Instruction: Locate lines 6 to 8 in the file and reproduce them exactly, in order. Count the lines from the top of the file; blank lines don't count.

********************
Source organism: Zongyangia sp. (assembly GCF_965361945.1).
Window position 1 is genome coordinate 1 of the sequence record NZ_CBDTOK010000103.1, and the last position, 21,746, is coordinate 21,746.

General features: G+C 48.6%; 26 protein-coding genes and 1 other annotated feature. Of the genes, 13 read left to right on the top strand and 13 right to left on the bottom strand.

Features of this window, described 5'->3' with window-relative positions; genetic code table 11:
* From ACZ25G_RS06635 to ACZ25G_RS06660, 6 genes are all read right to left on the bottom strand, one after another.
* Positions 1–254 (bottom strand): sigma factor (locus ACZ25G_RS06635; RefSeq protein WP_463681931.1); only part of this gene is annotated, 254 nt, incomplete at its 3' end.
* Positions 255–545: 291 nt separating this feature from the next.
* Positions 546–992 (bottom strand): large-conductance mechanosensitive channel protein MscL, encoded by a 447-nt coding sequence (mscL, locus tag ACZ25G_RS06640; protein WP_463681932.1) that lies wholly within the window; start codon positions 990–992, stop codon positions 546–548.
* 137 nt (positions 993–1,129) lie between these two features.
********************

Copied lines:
* Positions 1–254 (bottom strand): sigma factor (locus ACZ25G_RS06635; RefSeq protein WP_463681931.1); only part of this gene is annotated, 254 nt, incomplete at its 3' end.
* Positions 255–545: 291 nt separating this feature from the next.
* Positions 546–992 (bottom strand): large-conductance mechanosensitive channel protein MscL, encoded by a 447-nt coding sequence (mscL, locus tag ACZ25G_RS06640; protein WP_463681932.1) that lies wholly within the window; start codon positions 990–992, stop codon positions 546–548.